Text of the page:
The Morning Jolt

Politics & Policy

Yes, Virginia, You Still Have a Close Race for Governor

Yesterday, I wrote about why Democrats fear their candidate, Ralph Northam, is in danger of losing the Virginia governor’s race, despite a relatively consistent polling lead: a hangover from the shock of 2016, Northam’s general lack of charisma and cookie-cutter campaign, and memories of late GOP surges in 2013 and 2014 statewide races that completely eluded pollsters. 

This morning, Democrats are probably reaching for the antacids again.

Three weeks before Virginians choose their next governor, current Democratic Lieutenant Governor Ralph Northam maintains a lead in a tightening race with former Republican National Committee Chair Ed Gillespie. Northam’s lead stands at 4% (48 percent to 44 percent), according to a Wason Center survey of likely voters. Libertarian Cliff Hyra polled at 3 percent, with 5 percent undecided. This is the first poll in the Wason Center’s tracking series in which Northam’s lead is within the survey’s margin of error. In the benchmark poll, released September 25, Northam’s lead stood at 6 percent (47 percent to 41 percent), and it grew to 7 percent (49 percent to 42 percent) in the first tracking poll, released October 9.

Yes, you would rather be leading than trailing . . .  but this is an off-year election, with the older, whiter, and more conservative electorate than in a presidential year. Both polling and anecdotal evidence — yard signs, etcetera — suggest that this year’s race is attracting much less attention and enthusiasm than in 2013 and 2009.

It’s Typical Trump, but . . .  Is the President Really to Blame for the GOP’s Senate Woes?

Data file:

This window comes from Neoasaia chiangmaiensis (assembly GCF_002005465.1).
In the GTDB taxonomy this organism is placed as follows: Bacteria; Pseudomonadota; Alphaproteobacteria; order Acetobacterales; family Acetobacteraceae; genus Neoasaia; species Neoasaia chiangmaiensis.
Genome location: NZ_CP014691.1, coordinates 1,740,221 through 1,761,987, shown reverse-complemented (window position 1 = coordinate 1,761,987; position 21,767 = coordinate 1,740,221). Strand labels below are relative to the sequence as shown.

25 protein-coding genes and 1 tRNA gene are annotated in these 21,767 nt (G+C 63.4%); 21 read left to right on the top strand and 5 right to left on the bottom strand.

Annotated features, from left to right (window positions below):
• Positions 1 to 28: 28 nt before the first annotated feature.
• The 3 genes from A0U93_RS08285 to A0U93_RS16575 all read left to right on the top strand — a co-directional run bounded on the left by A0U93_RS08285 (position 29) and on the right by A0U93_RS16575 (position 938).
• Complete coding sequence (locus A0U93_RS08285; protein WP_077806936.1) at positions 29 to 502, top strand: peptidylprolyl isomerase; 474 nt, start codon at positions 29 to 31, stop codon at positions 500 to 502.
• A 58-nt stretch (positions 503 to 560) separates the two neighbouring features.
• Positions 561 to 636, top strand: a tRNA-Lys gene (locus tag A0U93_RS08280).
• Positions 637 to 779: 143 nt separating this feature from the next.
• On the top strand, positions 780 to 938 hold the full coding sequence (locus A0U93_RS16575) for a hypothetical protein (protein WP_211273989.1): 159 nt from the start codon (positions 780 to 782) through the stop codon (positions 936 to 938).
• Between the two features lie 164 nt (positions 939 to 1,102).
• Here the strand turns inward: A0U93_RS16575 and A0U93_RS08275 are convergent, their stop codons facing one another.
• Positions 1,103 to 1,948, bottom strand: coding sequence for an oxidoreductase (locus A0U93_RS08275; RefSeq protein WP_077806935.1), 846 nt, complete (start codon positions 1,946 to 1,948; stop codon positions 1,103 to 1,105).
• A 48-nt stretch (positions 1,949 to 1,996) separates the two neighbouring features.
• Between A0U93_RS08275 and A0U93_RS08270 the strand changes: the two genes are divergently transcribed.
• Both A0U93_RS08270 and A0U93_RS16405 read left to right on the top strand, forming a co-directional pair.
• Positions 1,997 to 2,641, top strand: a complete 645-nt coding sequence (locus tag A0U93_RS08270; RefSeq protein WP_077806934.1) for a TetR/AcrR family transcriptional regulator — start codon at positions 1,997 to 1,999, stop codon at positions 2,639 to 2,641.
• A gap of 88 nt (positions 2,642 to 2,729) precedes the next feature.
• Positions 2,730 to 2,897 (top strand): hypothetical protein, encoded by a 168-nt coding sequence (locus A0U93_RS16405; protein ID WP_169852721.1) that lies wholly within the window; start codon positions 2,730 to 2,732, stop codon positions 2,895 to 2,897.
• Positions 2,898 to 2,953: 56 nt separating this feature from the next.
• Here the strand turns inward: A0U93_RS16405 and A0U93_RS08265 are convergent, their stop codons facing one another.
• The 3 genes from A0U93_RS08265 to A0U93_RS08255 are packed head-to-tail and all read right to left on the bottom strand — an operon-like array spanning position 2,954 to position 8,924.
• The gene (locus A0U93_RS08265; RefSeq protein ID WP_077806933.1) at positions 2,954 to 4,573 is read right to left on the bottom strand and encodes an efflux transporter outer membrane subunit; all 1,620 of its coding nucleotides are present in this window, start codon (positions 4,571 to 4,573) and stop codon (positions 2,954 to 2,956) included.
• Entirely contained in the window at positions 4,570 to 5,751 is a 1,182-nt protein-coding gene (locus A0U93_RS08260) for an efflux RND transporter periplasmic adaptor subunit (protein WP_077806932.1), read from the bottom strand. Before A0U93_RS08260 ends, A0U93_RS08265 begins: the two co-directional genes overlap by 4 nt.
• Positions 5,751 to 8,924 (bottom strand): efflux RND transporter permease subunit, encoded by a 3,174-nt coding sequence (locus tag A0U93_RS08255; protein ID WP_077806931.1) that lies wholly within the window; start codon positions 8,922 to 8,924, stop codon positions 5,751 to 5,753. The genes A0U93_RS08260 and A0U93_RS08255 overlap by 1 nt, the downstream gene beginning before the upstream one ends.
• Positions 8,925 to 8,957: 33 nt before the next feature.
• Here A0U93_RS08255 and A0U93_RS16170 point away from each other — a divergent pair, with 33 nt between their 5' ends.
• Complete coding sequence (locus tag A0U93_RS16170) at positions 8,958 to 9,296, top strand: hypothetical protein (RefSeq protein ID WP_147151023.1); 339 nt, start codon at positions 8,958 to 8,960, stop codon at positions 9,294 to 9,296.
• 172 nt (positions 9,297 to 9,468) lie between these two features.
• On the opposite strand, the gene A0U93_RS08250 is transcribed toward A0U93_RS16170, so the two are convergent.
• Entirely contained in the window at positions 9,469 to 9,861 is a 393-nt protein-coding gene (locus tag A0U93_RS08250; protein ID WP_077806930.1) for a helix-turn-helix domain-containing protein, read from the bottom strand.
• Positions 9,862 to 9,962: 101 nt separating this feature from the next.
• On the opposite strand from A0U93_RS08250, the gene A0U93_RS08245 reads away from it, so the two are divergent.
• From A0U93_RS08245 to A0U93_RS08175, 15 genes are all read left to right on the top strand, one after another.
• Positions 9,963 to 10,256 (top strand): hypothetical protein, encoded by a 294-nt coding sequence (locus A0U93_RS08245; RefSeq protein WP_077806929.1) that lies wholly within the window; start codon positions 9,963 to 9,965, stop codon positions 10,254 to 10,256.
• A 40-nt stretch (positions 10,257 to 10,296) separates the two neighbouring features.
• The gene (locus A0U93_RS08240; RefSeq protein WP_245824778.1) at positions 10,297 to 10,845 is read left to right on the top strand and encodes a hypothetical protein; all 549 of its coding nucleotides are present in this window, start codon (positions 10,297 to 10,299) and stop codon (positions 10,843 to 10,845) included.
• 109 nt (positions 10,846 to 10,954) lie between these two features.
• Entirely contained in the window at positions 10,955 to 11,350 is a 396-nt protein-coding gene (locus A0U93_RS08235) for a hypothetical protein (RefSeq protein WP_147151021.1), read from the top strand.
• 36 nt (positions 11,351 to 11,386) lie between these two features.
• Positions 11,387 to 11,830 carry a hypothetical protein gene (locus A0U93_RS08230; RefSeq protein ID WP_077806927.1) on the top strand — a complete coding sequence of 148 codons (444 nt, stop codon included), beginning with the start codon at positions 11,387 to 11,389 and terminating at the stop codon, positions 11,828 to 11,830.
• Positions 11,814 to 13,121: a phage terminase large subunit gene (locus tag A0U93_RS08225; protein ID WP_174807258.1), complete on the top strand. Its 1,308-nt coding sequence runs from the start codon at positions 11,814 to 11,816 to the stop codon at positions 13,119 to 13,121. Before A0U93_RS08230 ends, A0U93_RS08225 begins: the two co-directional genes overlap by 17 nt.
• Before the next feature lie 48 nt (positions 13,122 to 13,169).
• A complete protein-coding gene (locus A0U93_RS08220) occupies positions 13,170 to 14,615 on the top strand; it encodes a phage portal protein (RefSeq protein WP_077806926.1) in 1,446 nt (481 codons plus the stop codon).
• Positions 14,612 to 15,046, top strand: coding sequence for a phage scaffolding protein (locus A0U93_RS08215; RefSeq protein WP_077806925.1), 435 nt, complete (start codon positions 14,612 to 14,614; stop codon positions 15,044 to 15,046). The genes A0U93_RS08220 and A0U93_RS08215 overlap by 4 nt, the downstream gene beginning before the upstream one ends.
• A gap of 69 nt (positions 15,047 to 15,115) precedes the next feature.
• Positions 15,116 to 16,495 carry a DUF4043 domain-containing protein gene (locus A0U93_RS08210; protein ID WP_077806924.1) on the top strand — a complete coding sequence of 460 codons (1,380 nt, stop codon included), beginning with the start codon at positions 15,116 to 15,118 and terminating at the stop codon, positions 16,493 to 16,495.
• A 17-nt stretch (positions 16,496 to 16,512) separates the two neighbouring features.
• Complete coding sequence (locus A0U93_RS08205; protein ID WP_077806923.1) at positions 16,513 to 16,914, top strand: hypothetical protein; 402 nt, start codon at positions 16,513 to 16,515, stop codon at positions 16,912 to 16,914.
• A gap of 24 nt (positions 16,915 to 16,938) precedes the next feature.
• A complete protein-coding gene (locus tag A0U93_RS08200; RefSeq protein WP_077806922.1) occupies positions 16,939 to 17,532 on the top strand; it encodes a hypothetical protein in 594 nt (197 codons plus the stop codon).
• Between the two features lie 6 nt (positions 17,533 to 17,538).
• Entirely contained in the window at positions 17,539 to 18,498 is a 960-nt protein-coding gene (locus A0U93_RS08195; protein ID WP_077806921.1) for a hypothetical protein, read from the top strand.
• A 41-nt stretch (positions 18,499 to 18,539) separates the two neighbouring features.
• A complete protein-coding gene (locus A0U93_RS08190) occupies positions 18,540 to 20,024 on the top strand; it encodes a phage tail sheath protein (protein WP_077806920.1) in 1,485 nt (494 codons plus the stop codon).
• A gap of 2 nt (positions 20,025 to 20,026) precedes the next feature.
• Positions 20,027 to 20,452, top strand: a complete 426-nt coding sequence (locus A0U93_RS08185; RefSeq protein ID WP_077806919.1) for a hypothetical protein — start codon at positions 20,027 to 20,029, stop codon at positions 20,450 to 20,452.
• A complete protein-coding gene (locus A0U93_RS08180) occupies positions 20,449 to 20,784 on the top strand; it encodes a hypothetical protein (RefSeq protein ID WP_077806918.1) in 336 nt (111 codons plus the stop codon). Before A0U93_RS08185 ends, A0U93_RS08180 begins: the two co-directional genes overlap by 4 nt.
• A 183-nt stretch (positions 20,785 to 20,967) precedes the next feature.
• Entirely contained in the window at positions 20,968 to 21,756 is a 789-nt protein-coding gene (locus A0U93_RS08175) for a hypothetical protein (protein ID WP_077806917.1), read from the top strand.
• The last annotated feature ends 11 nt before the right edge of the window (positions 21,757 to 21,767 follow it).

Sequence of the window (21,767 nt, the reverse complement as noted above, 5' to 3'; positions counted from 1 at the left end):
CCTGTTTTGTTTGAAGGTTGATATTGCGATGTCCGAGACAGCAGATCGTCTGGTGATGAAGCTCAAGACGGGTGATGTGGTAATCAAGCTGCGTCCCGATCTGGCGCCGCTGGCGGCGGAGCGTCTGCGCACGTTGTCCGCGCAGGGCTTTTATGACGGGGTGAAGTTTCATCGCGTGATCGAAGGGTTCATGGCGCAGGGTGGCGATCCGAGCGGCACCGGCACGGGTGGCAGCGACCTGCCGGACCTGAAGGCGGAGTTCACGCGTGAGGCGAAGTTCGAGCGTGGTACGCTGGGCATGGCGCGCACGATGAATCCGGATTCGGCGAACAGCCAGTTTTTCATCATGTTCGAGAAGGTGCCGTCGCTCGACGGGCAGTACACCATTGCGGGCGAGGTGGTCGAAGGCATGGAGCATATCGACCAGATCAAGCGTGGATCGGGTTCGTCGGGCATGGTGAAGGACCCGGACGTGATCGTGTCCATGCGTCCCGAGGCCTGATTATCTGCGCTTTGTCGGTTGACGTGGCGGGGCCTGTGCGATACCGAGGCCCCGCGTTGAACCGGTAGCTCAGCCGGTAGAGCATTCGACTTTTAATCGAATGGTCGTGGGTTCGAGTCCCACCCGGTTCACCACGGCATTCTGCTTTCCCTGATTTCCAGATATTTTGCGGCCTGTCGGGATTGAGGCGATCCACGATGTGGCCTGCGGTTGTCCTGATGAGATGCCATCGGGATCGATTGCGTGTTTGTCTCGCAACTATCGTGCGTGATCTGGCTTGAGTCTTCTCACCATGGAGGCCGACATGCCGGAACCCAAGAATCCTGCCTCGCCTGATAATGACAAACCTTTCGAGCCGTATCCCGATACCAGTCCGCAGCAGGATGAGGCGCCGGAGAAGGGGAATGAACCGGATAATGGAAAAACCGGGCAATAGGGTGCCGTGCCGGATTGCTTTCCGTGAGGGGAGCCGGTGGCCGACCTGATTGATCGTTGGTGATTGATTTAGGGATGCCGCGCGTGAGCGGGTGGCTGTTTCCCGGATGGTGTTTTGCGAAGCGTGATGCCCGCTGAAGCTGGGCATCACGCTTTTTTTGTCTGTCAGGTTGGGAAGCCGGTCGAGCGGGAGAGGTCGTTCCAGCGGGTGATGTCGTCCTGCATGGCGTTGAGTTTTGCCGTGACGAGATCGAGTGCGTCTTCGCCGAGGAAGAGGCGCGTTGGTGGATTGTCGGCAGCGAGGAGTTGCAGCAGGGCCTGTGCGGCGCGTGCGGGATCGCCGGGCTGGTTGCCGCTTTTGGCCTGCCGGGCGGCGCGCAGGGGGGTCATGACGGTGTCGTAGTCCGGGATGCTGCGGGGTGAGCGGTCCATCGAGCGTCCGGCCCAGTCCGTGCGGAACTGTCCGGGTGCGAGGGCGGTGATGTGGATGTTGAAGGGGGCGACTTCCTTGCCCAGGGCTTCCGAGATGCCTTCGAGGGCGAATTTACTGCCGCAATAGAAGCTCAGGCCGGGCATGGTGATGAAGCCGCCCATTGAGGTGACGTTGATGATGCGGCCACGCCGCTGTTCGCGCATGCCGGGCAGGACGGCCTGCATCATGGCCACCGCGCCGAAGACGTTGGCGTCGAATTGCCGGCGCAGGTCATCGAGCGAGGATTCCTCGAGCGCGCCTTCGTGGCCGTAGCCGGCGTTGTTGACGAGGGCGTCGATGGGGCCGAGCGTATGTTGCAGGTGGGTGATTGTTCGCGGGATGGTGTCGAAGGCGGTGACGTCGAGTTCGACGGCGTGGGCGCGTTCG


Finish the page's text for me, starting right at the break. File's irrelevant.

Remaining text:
President Trump discussing Republican senators yesterday: “I’m not going to blame myself, I’ll be honest. They are not getting the job done.”

This is where I would usually go on a tear about how I yearn the good old days of Harry S. Truman, and how the buck should stop in the Oval Office, and remind everyone that Trump declared, “I alone can fix it.” When it comes to passing his own agenda, Trump could indeed help things by not labeling legislation he previously wanted “mean,” by studying the details of legislation and understanding what the priorities are to different legislative factions, and by being a better salesman by constructing an actual argument, instead of platitudes that “it will be great, believe me,” etcetera.

But on repealing and replacing health care reform . . .  the president has a fair gripe. As Ramesh points out, Congressional Republicans never really had much of a detailed sales pitch for their own plan. No doubt the president was caught off guard by the fact that there was no real GOP consensus on what a replacement for Obamacare should look like. But a lot of conservatives were surprised by that, too!

The first mission of any Republican replacement proposal is earn the support of 50 out of 52 GOP senators. So far, no plan can do that. Perhaps a better president, a Lyndon Johnson type with well-established relationships with all GOP senators and years of experience, would be able to get fifty senators to sign on to a particular bill. Then again, Mitch McConnell has that experience and those relationships, and he can’t bring together 50 votes either. When John McCain opposes a proposal offered by Lindsey Graham, we’re probably past the point of collegial arm-twisting.

Jerry Brown Concurs with DeVos on Campus Due Process Rules

Conservatives find themselves in the unexpected position of cheering some of California Governor Jerry Brown’s recent vetoes.

Most significantly, the Democrat-dominated state legislature wanted to effectively keep the Obama-era standards on campus sexual assault in place within their state. The Obama administration guidelines, which were never subjected to public notice and comment, triggered some far-reaching changes: